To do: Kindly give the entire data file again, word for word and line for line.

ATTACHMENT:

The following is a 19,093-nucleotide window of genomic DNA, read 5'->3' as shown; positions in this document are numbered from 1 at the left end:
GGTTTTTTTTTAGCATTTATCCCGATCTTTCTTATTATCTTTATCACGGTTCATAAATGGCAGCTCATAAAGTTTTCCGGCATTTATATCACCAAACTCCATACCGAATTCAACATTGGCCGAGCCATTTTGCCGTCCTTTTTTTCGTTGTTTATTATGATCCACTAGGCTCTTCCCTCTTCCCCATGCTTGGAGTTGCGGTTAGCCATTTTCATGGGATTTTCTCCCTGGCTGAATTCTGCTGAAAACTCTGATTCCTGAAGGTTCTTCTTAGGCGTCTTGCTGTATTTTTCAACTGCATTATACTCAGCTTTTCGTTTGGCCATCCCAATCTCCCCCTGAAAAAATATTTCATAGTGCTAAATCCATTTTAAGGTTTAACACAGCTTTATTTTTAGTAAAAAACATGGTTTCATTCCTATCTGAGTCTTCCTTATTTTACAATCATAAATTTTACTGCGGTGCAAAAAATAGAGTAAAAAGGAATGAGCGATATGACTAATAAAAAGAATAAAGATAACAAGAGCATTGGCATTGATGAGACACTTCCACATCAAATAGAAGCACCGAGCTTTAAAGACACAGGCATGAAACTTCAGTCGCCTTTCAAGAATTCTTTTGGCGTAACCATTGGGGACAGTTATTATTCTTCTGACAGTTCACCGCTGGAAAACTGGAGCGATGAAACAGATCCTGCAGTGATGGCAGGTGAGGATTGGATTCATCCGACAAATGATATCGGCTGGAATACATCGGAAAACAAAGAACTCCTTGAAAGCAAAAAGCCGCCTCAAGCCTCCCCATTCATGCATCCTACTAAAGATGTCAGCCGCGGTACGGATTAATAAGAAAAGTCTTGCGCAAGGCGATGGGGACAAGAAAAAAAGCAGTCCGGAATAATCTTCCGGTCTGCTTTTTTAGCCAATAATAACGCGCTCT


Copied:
The following is a 19,093-nucleotide window of genomic DNA, read 5'->3' as shown; positions in this document are numbered from 1 at the left end:
GGTTTTTTTTTAGCATTTATCCCGATCTTTCTTATTATCTTTATCACGGTTCATAAATGGCAGCTCATAAAGTTTTCCGGCATTTATATCACCAAACTCCATACCGAATTCAACATTGGCCGAGCCATTTTGCCGTCCTTTTTTTCGTTGTTTATTATGATCCACTAGGCTCTTCCCTCTTCCCCATGCTTGGAGTTGCGGTTAGCCATTTTCATGGGATTTTCTCCCTGGCTGAATTCTGCTGAAAACTCTGATTCCTGAAGGTTCTTCTTAGGCGTCTTGCTGTATTTTTCAACTGCATTATACTCAGCTTTTCGTTTGGCCATCCCAATCTCCCCCTGAAAAAATATTTCATAGTGCTAAATCCATTTTAAGGTTTAACACAGCTTTATTTTTAGTAAAAAACATGGTTTCATTCCTATCTGAGTCTTCCTTATTTTACAATCATAAATTTTACTGCGGTGCAAAAAATAGAGTAAAAAGGAATGAGCGATATGACTAATAAAAAGAATAAAGATAACAAGAGCATTGGCATTGATGAGACACTTCCACATCAAATAGAAGCACCGAGCTTTAAAGACACAGGCATGAAACTTCAGTCGCCTTTCAAGAATTCTTTTGGCGTAACCATTGGGGACAGTTATTATTCTTCTGACAGTTCACCGCTGGAAAACTGGAGCGATGAAACAGATCCTGCAGTGATGGCAGGTGAGGATTGGATTCATCCGACAAATGATATCGGCTGGAATACATCGGAAAACAAAGAACTCCTTGAAAGCAAAAAGCCGCCTCAAGCCTCCCCATTCATGCATCCTACTAAAGATGTCAGCCGCGGTACGGATTAATAAGAAAAGTCTTGCGCAAGGCGATGGGGACAAGAAAAAAAGCAGTCCGGAATAATCTTCCGGTCTGCTTTTTTAGCCAATAATAACGCGCTCT